How can we calculate the minimum bend radius(the radius which it starts to buckle) of a annular cylindrical tube? Intuitively I guess that for two tubes having same wall thickness but different outer diameters, the larger diameter one will have larger bend radius. Is there an analytical way to confirm this?

• This would also be a function of the material you intend to use. Different materials make different sections behave differently. Jun 6, 2016 at 11:49
• @Han-KwangNienhuys Thanks for the link. When we order PVC tubing the manufacturers have a minimum bending radius specification. Is it that they come up with that number experimentally ? Jun 6, 2016 at 14:23
• Just trying it out and writing the number in the data sheet sounds more practical than calculating it. Jun 6, 2016 at 17:01

There is an analytical solution to the buckling of a tube under flexure which was first proposed by Brazier in 1927. There is also a more detailed and helpful discussion of Brazier's solution in Calladine's book 'Theory shell structures'. (Apologies for the pay-walled links ...)

I won't repeat the analysis here but there are two main points which are are considered in the analysis: Firstly, consideration of the Brazier effect which is the flattening (ovalisation) of a tube when it is put under bending. You can see this effect by experimenting with a straw. Secondly, the local buckling condition of a cylindrical shell segment.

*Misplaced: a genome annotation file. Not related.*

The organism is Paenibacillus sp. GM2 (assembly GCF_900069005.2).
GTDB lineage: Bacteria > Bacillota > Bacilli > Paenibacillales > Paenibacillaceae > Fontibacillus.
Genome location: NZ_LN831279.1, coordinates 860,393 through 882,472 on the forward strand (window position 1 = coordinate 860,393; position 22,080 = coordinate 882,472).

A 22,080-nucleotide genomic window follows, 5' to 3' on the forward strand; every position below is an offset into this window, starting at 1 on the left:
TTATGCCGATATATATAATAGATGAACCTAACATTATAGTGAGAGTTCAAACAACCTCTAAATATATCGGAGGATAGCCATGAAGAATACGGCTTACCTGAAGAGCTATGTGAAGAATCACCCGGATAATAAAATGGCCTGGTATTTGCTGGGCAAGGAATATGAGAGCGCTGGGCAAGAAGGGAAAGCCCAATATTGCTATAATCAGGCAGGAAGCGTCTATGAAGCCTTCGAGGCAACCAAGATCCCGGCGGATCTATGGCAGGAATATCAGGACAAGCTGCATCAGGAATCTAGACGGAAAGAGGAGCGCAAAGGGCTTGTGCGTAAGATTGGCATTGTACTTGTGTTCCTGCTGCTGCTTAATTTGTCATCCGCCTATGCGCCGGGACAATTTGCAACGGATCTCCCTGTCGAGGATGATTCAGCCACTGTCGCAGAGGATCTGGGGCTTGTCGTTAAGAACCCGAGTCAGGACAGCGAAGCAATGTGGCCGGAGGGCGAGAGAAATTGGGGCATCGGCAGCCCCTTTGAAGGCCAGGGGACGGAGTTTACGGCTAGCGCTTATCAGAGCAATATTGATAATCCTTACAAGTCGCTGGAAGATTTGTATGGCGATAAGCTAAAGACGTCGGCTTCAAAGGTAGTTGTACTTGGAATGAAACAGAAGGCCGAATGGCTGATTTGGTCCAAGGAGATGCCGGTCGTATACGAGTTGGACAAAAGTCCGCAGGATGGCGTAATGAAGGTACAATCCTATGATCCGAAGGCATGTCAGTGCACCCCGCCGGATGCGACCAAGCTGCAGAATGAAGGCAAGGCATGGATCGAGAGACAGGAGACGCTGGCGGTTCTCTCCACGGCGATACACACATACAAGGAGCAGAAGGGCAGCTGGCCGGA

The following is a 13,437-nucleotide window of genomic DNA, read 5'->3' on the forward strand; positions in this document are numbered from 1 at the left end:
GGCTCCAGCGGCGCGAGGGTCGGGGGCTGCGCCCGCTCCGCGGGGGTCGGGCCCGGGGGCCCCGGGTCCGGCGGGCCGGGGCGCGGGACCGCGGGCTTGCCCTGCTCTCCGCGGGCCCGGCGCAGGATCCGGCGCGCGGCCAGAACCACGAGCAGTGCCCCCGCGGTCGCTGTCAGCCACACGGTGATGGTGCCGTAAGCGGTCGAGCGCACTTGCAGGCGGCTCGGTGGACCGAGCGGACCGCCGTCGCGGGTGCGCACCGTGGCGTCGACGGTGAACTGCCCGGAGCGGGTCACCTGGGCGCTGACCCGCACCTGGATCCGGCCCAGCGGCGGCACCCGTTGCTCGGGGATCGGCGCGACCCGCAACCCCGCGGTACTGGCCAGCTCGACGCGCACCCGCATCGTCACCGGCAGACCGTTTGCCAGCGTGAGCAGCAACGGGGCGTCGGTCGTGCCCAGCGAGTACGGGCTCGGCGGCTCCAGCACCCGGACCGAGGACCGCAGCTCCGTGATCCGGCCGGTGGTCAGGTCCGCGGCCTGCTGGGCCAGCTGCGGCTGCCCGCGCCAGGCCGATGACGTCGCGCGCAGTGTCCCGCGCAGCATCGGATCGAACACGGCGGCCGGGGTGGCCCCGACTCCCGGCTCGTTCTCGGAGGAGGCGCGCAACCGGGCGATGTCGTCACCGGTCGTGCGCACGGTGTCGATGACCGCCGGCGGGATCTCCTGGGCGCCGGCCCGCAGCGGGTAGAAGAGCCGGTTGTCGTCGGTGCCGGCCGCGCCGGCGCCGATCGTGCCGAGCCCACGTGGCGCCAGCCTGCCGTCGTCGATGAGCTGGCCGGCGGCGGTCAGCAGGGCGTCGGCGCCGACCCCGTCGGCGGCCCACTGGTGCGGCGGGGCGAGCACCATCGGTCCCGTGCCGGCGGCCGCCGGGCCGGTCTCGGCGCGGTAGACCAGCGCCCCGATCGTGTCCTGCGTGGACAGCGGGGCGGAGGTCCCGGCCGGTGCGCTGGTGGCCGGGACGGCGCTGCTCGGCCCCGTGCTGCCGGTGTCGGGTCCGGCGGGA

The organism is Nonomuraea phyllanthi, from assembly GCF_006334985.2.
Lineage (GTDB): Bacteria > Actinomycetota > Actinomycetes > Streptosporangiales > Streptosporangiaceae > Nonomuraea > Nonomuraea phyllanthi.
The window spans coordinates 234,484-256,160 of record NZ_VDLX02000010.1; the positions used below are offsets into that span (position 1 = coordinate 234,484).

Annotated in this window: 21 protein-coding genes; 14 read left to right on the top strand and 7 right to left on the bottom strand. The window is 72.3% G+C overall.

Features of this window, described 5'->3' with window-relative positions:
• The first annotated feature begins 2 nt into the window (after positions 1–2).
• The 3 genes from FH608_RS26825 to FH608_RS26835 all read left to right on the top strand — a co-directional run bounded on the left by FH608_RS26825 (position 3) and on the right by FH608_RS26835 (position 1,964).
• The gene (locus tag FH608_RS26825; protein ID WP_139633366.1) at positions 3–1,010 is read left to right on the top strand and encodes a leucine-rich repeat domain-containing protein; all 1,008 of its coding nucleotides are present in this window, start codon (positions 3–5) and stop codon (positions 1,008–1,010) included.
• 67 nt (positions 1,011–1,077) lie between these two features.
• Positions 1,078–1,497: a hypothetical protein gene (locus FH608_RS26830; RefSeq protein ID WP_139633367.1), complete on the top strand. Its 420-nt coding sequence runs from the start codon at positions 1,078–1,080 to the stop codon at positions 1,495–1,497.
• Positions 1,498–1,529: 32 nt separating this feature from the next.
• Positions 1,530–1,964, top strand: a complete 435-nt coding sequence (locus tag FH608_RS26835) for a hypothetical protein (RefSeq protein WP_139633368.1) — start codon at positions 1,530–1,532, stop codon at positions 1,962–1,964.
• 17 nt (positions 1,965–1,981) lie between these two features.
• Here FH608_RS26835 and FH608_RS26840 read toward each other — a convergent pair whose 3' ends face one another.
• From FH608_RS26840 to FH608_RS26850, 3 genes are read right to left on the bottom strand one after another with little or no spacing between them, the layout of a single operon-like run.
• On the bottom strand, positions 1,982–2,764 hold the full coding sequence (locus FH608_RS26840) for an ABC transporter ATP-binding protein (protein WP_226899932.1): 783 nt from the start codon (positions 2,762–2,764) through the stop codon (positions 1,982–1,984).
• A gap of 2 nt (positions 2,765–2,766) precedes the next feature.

The results of this analysis are summarized by Calladine2 in the following plot:

This is a dimensionless plot with the following dimensionless parameters: $s_{cr}$ is the critical stress for local buckling, $s$ is the extreme fibre stress, $m$ is the bending moment, $\zeta$ is a flattening parameter, and $\frac{1}{c}$ is the radius the tube is bent to.

The radius at which buckling occurs is the the radius corresponding to the intersection of the $s_{cr}$ and $s$ curves as shown on the plot. You can calculate the actual (dimensioned) radius of curvature by reading $c$ from the plot and unraveling the dimensionless parameters. In which case you get the minimum bend radius R:

$$R = \frac{3^\frac{1}{2}r^2}{2 c t}$$

where $t$ is the tube thickness, and $r$ is the radius of the tube. Therefore the minimum bend radius increases with the square of the tube radius. There will be lots of other practical aspects which will influence the bending of a tube in reality which are not considered in this analysis.

There is also a practical element in that there are quite a few different methods for bending tube ranging from a completely unsupported bend through simple jigs, draw benders (which provide external support) to serious industrial NC mandrel benders which support the tube from the inside during bending and can give sophisticated control of strain rate and other parameters.

There is also a difference between creating a bend at a point and rolling a continuous radius.

In practice the behaviour can vary significantly even from one batch of stock to the next so any calculations need to be treated with some degree of caution.